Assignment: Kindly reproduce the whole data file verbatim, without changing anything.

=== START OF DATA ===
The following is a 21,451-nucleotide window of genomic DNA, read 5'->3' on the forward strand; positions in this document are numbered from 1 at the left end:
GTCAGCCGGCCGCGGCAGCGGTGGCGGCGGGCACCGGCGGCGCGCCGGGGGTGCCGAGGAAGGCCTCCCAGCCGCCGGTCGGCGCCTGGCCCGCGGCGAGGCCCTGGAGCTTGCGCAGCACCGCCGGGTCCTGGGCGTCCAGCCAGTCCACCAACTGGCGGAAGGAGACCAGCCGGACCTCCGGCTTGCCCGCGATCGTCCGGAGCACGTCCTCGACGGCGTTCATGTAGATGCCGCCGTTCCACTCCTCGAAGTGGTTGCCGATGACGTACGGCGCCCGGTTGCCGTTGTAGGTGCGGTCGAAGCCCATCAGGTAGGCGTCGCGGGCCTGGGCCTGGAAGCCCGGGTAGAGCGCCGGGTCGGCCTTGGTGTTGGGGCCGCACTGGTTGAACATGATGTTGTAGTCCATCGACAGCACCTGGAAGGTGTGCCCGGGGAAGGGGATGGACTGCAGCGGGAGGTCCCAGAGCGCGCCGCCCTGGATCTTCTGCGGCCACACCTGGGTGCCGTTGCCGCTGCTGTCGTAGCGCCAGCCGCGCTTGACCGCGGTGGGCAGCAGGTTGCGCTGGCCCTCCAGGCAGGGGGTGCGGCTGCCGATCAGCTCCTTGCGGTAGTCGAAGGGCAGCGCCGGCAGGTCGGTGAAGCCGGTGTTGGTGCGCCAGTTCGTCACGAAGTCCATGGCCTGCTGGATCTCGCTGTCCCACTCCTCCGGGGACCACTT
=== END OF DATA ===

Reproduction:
The following is a 21,451-nucleotide window of genomic DNA, read 5'->3' on the forward strand; positions in this document are numbered from 1 at the left end:
GTCAGCCGGCCGCGGCAGCGGTGGCGGCGGGCACCGGCGGCGCGCCGGGGGTGCCGAGGAAGGCCTCCCAGCCGCCGGTCGGCGCCTGGCCCGCGGCGAGGCCCTGGAGCTTGCGCAGCACCGCCGGGTCCTGGGCGTCCAGCCAGTCCACCAACTGGCGGAAGGAGACCAGCCGGACCTCCGGCTTGCCCGCGATCGTCCGGAGCACGTCCTCGACGGCGTTCATGTAGATGCCGCCGTTCCACTCCTCGAAGTGGTTGCCGATGACGTACGGCGCCCGGTTGCCGTTGTAGGTGCGGTCGAAGCCCATCAGGTAGGCGTCGCGGGCCTGGGCCTGGAAGCCCGGGTAGAGCGCCGGGTCGGCCTTGGTGTTGGGGCCGCACTGGTTGAACATGATGTTGTAGTCCATCGACAGCACCTGGAAGGTGTGCCCGGGGAAGGGGATGGACTGCAGCGGGAGGTCCCAGAGCGCGCCGCCCTGGATCTTCTGCGGCCACACCTGGGTGCCGTTGCCGCTGCTGTCGTAGCGCCAGCCGCGCTTGACCGCGGTGGGCAGCAGGTTGCGCTGGCCCTCCAGGCAGGGGGTGCGGCTGCCGATCAGCTCCTTGCGGTAGTCGAAGGGCAGCGCCGGCAGGTCGGTGAAGCCGGTGTTGGTGCGCCAGTTCGTCACGAAGTCCATGGCCTGCTGGATCTCGCTGTCCCACTCCTCCGGGGACCACTT